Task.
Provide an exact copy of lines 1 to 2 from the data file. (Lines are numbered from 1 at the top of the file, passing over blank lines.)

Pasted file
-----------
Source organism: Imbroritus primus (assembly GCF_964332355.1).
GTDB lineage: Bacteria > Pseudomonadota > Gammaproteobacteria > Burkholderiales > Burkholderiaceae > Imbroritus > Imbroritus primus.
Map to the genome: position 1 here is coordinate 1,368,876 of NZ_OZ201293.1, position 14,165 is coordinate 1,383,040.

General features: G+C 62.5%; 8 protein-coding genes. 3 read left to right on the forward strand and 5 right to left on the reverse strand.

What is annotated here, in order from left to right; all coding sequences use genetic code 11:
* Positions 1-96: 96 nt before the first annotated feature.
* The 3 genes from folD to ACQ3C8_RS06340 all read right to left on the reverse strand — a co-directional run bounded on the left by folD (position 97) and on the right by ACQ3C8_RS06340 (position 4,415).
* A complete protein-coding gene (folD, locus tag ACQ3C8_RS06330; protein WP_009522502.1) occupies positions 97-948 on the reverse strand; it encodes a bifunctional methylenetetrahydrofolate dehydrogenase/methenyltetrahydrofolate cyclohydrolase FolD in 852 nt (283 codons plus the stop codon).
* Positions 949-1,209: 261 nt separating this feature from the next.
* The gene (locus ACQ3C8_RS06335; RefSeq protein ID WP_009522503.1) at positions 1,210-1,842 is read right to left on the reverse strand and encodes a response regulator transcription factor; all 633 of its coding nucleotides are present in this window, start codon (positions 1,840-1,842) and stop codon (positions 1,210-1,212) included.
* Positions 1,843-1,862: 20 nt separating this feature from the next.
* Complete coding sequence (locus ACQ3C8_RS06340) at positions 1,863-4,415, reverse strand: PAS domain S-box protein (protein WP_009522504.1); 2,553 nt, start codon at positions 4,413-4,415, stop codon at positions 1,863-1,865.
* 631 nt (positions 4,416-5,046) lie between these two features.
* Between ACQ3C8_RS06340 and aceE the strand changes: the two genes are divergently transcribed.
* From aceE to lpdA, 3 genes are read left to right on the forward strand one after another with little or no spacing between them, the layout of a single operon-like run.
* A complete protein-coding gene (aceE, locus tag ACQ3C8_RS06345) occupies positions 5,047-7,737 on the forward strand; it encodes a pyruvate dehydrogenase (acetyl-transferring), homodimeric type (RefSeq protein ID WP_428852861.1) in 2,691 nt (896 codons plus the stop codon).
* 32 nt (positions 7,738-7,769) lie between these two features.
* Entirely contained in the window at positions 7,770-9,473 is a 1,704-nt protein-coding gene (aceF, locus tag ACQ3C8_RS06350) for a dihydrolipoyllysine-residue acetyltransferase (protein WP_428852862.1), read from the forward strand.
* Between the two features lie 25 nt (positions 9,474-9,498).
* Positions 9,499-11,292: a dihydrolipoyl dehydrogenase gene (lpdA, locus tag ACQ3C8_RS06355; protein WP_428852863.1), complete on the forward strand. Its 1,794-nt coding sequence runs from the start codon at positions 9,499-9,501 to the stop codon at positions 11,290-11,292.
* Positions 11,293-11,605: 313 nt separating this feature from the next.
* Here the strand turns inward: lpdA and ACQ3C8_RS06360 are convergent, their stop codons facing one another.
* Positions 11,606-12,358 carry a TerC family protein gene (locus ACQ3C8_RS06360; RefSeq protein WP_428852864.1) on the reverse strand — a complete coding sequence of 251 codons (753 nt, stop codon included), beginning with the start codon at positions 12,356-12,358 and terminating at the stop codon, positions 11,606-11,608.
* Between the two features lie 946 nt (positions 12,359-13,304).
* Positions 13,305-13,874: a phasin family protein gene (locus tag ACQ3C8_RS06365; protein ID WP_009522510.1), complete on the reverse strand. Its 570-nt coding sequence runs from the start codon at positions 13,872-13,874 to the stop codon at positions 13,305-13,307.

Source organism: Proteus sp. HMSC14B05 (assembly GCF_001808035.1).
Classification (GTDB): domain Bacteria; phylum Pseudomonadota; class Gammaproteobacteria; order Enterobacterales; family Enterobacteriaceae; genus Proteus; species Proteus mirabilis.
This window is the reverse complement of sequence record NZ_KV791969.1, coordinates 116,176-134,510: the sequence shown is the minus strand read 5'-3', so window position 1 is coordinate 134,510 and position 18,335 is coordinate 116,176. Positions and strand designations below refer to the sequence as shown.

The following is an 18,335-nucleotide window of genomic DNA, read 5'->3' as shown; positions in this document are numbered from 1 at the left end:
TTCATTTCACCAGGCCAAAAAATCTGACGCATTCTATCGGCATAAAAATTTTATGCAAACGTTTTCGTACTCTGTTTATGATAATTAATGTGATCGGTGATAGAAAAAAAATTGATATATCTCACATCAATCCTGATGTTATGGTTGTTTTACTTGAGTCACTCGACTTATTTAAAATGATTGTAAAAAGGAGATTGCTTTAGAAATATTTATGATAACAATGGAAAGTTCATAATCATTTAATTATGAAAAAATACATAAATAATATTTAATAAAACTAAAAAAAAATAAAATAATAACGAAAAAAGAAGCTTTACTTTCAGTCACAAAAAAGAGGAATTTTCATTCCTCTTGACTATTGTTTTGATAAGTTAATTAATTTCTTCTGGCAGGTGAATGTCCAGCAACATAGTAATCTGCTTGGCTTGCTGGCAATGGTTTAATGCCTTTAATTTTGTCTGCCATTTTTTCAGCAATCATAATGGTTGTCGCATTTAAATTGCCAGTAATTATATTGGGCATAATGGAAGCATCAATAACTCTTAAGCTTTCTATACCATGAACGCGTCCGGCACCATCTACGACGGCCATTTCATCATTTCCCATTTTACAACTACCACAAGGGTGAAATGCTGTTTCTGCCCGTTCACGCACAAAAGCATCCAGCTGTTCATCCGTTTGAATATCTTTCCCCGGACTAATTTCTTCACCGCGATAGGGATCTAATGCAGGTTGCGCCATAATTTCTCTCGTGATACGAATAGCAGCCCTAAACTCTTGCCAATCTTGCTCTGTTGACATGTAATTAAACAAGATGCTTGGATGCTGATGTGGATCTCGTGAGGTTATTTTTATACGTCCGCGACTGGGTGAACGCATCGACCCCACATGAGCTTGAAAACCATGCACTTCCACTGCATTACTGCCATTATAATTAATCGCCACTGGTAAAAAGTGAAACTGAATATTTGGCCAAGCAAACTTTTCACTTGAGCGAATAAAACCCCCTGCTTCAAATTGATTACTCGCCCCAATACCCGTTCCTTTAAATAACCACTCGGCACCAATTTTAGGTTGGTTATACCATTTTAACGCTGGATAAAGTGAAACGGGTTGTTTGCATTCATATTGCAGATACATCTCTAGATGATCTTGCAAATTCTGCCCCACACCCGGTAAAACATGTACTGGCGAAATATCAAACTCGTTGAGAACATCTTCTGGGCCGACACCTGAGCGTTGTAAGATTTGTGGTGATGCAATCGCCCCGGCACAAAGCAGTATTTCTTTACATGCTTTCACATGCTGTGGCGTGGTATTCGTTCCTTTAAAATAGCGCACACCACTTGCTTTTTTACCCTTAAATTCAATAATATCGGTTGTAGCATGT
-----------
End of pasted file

Source organism: Imbroritus primus (assembly GCF_964332355.1).
GTDB lineage: Bacteria > Pseudomonadota > Gammaproteobacteria > Burkholderiales > Burkholderiaceae > Imbroritus > Imbroritus primus.